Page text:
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OPINION | EDITORIAL: Fahrenheit 451 redux

A whole herd of Captain Beattys February 6, 2022 at 1:48 a.m.

Hasn't Tennessee been in this mess before?

When William Jennings Bryan and Clarence Darrow were going at it during "Scopes," H.L. Mencken supposedly had to stand on a table frequently to catch the action in the packed courthouse in rural Tennessee. The story goes that one time the table collapsed underneath him and one of the sisters in the audience announced: "It's a jedgment! The walls are falling in and Mr. Mencken is the first to go. And he won't go to glory, either!"

They said if Mencken hadn't had the Scopes Monkey Trial, he would have had to have invented it. That dust-up was all about banning information in the schools. And the whole mess didn't leave Tennessee with a better reputation.

And here we go again.

A few days ago, the Pulitzer Prize-winning graphic novel "Maus" was removed from the eighth-grade English curriculum in McMinn County, Tennessee. The school board said the book--about the experiences of Holocaust survivors--had "rough, objectionable language" in it, plus a drawing of a nude woman. For the record, you can't watch Schindler's List without seeing naked people as they are dehumanized by the Nazis. And you can't read Mark Twain without reading rough, objectionable language.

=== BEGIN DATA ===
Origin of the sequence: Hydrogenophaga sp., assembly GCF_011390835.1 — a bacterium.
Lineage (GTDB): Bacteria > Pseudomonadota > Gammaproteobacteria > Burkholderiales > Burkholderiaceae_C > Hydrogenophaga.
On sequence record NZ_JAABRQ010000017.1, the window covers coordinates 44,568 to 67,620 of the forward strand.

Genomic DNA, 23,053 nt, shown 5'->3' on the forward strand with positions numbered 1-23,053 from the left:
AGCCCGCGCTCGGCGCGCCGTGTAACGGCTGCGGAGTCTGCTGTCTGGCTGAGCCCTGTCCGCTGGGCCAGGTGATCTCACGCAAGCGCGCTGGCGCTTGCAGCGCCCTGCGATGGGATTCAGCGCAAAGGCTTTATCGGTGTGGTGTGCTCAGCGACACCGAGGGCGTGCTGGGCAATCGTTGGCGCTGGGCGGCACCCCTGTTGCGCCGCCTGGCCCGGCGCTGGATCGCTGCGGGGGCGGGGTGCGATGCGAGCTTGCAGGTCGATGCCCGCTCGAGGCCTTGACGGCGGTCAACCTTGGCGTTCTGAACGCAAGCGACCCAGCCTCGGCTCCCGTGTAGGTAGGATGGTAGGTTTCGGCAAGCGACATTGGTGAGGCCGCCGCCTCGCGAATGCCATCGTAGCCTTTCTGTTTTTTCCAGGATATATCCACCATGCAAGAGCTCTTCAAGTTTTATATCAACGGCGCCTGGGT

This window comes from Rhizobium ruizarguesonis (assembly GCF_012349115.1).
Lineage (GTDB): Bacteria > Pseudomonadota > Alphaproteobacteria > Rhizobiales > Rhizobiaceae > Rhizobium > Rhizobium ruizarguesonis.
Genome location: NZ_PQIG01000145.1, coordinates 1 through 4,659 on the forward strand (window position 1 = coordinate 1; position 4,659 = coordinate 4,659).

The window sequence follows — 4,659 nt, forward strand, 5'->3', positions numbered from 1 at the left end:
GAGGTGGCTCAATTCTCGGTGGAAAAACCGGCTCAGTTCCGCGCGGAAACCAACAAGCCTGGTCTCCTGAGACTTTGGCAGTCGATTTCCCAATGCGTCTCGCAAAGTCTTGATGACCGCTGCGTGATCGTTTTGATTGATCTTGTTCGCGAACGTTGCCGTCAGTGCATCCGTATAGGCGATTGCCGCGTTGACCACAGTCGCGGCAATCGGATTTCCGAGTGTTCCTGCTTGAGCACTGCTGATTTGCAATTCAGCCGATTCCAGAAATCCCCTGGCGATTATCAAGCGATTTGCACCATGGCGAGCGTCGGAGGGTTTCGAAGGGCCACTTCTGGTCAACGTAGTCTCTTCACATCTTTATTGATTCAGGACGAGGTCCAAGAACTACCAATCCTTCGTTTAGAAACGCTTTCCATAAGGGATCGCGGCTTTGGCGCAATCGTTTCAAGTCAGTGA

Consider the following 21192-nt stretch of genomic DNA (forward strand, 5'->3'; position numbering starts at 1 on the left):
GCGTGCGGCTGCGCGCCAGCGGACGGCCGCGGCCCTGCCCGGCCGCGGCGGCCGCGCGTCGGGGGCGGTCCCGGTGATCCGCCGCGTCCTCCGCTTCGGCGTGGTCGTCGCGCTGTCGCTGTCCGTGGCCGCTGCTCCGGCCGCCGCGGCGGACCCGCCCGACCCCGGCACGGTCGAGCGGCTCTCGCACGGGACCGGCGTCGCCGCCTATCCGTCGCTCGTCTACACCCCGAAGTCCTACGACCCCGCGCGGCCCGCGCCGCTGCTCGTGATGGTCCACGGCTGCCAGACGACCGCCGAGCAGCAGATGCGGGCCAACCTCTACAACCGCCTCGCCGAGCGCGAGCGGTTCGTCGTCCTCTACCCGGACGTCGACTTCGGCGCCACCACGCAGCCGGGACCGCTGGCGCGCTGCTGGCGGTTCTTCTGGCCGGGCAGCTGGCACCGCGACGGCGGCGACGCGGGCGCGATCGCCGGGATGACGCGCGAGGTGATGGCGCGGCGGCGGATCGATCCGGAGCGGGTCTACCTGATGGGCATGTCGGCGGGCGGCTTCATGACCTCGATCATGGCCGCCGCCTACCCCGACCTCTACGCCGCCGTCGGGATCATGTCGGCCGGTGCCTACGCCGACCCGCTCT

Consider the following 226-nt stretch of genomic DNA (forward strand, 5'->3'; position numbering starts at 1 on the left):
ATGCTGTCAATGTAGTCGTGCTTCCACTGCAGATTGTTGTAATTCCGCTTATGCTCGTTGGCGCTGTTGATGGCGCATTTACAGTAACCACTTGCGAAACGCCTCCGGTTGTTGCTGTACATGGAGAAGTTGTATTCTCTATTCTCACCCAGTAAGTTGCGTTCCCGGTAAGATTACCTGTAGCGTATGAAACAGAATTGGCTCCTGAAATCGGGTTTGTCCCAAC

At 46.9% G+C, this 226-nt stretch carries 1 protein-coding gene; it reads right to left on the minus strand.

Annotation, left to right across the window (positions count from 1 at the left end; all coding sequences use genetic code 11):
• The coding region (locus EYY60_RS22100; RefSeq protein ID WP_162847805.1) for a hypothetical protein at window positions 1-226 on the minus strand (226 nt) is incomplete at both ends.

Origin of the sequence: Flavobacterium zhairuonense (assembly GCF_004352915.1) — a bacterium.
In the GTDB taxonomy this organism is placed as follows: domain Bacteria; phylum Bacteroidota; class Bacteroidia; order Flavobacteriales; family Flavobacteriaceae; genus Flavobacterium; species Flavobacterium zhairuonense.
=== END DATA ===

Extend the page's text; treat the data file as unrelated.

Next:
Rough, objectionable language! How is one supposed to tell the story of the Holocaust without it? Are we to tip-toe around the descriptions and the objectives of the bastards who pulled it off? To hell with that. Besides, eighth graders hear and see worse on free TV after 9 p.m.

According to dispatches, the local board in that Tennessee precinct voted unanimously (10 to 0) to remove the book, which says a lot about that local school board, and nothing good. The board did say the book should be replaced, according to CNN, "with another book without content deemed objectionable." We hear "The Three Little Pigs" is available.

" 'Maus' has played a vital role in educating about the Holocaust through sharing detailed and personal experiences of victims and survivors," says an outfit that should know, the U.S. Holocaust Museum. "Teaching about the Holocaust using books like 'Maus' can inspire students to think critically about the past and their own roles and responsibilities today."

Just not in one Tennessee school district.

But what goes around . . . . After this controversy made the papers, the hard-cover version of Art Spiegelman's book began climbing to the top of best-seller lists. NB: The hard-cover edition. May its author make a bundle.

Perhaps the kids in the McMinn County school district will find something else to read. Or as Captain Beatty explained to fireman Montag in Fahrenheit 451:

Authors, full of thoughts, lock up your typewriters. ... Magazines became a nice blend of vanilla tapioca. Books, so the damned snobbish critics said, were dishwater. No wonder books stopped selling, the critics said. But the public, knowing what it wanted, spinning happily, let the comic books survive. And the three-dimensional sex magazines, of course. ... Technology, mass exploitation, and minority pressure carried the trick, thank God. Today, thanks to them, you can stay happy all the time, you are allowed to read comics, the good old confessions, or trade-journals.

Yes, they'll find something else to read. But it won't be as good. Or as educational.

Print Headline: Fahrenheit 451 redux


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